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Question: I saw a recent report on telehealth that addresses a situation in which the telehealth patient refuses follow-up care. In the scenario, the patient is determined by the provider to require an office visit or a trip to the emergency room, but the patient refuses the follow-up. The authors say a “Refusal of Care” form should be filled out. We have never used such a form. Should we be doing this?
Question: Do you know where we can find a list of procedures that are allowed in an office setting?
Question: Like many practices, we’re doing a lot of telehealth during the public health emergency (PHE). Does this relieve or reduce our providers’ signature requirements for our Medicare claims?
Question: I have a doctor who’s billing critical care codes without putting the relevant times in his notes. We send these back to him and he amends them properly. Could this still be trouble for us down the road?
Question: I’m trying to figure out the impact of the new medically unlikely edits (MUE) for E/M codes 99201-99215. All codes have an MUE of 24. Does that mean a patient can see multiple physicians of the same specialty who bill under one tax ID on the same date of service? For example, could I bill two E/M visits if a patient saw Dr. Smith for shoulder pain and then saw Dr. Jones for knee pain?
Question: I understand there have been Stark Law waivers issued for the COVID-19 pandemic, and that one of the waivers covers rental arrangements that are under fair market value (FMV), which are usually forbidden under Stark. The shutdown has been hard on the finances of one of our clinics, and the health system that rents space to us, knowing it will be hard to find new tenants, has offered to forgive the rent on that clinic for a month or two to help it stay open. Would the Stark waivers allow such an arrangement?
Question: We’ve been running a clinic for COVID-19 tests where patients fill out forms and get tested. Some patients come back to the office for their results and sometimes, especially if the results are positive, they see the doctor. Are they a “new” patient at that point? Or are they established?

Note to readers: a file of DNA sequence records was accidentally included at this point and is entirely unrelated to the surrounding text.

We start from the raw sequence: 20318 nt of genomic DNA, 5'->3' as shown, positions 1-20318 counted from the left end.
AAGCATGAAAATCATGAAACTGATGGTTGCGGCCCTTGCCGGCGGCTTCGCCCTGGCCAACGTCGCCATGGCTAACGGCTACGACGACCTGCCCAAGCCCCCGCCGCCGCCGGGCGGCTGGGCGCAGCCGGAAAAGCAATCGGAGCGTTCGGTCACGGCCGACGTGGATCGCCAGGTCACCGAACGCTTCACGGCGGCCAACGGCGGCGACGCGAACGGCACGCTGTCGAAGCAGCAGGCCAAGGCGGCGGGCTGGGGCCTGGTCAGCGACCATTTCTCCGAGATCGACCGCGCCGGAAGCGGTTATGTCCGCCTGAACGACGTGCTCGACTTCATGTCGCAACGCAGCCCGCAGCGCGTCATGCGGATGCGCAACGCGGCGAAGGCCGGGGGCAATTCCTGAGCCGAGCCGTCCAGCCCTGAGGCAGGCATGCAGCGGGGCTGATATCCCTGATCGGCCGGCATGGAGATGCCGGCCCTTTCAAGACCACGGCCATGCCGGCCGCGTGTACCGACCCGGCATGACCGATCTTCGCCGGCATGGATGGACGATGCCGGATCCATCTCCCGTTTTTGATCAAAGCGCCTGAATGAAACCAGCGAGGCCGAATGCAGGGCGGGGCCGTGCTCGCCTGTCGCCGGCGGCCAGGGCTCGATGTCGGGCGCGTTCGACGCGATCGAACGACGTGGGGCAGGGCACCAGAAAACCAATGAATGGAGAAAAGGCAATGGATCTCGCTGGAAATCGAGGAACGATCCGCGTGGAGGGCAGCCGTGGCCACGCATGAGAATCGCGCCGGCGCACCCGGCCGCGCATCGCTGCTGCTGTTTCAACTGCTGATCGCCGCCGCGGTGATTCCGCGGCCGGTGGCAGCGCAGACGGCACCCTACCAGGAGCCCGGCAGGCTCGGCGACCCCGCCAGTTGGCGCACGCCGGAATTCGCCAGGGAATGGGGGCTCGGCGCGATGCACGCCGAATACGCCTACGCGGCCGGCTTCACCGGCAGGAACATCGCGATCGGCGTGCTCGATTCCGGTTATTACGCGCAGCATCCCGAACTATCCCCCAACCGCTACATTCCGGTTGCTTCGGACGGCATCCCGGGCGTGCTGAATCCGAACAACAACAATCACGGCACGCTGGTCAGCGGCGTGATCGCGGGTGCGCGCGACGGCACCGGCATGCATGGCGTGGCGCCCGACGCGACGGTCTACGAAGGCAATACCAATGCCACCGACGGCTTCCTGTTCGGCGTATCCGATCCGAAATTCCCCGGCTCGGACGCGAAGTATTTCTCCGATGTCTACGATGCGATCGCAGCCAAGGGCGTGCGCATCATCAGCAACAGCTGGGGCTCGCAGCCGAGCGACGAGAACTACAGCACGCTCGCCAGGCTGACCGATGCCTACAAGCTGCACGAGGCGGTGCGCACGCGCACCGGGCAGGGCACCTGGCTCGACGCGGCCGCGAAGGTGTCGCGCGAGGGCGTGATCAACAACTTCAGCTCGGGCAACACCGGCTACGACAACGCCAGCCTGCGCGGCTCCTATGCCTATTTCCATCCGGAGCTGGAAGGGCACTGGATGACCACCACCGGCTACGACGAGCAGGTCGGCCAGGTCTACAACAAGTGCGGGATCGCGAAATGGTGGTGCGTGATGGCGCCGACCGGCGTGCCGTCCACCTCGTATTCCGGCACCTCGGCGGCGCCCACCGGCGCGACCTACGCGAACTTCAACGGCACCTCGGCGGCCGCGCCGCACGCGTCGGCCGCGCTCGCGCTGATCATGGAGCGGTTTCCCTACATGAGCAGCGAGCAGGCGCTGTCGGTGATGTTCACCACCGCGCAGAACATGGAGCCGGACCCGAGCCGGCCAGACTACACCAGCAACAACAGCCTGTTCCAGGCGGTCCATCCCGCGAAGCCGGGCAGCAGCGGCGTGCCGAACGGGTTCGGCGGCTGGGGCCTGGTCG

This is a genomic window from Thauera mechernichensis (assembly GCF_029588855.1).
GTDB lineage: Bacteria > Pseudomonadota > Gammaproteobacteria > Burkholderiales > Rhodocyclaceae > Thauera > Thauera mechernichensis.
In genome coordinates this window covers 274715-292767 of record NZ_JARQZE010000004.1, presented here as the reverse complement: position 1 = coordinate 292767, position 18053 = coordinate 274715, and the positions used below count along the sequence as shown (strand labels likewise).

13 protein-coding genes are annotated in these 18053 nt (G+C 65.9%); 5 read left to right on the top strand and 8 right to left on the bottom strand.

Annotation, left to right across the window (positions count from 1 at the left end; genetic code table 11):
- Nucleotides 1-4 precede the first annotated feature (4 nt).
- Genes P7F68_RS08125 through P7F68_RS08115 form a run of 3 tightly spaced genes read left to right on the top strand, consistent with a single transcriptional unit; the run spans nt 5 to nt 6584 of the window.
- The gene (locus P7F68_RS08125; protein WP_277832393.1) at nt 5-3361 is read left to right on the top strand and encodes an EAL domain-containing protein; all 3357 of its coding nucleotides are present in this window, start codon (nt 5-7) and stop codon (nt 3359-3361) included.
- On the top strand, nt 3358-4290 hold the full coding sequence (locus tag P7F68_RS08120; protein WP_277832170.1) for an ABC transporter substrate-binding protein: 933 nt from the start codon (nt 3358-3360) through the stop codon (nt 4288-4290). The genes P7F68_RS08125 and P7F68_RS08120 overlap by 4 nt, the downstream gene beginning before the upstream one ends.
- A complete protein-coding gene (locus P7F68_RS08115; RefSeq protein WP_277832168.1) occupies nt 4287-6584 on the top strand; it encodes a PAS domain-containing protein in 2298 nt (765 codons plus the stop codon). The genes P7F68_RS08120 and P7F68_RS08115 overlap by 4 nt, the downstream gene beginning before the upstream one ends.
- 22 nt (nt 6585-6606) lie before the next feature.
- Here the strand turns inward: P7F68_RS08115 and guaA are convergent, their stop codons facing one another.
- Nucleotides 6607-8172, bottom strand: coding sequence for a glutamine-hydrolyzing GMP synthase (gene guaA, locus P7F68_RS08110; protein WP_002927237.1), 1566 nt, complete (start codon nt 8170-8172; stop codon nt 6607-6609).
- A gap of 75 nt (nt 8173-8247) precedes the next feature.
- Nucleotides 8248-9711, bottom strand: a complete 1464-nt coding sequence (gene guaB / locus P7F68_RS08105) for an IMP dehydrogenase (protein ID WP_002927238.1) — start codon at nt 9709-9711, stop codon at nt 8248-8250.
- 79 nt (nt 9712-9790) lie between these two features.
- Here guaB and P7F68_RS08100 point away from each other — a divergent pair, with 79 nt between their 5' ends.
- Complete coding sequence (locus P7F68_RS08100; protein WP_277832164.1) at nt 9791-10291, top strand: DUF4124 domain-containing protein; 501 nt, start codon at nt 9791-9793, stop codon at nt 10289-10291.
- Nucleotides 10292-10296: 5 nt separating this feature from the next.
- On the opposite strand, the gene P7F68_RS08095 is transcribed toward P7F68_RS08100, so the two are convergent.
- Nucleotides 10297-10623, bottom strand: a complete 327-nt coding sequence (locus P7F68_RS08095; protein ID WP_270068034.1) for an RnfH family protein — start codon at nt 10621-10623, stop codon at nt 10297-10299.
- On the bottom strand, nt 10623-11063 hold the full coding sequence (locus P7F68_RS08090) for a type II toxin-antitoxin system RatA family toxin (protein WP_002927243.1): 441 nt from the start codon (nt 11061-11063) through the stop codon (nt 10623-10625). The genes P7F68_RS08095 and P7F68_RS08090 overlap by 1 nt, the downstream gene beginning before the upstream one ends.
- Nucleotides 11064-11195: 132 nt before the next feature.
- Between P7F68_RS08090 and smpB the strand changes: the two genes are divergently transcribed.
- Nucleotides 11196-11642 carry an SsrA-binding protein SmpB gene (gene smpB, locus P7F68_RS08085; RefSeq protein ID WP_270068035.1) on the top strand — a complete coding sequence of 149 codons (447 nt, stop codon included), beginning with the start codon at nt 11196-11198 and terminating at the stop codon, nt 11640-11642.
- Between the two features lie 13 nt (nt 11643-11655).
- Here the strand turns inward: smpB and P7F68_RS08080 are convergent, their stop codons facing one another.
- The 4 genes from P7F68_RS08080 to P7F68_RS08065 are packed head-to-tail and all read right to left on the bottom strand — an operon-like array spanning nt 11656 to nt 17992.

Question:  I work for a group of general surgeons and quite often our patients are brought back into our office and taken to our patient rooms where an incision and drainage may be performed of a hematoma or a seroma. I have billing these with a 78 modifier. Now I am told that the 78 is used only if the patient is taken back to the hospital operating room.
Question: There are times when patients want to be accompanied in the exam room by a family member or friend. Most of the time that’s fine, but sometimes I believe having another person in the room will make a discussion I think I should have with the patient more difficult. Is there any problem with my barring the entry of another person?
Question: The initial preventive physical examination (IPPE) requires a “visual acuity” exam that we cannot request separate payment for. Some of our providers forget this simple step, and that prevents us from getting payment for the service they have performed other than that step. If a patient wears glasses and goes regularly to ophthalmologist for their routine eye exams, can we use this to meet the requirement?


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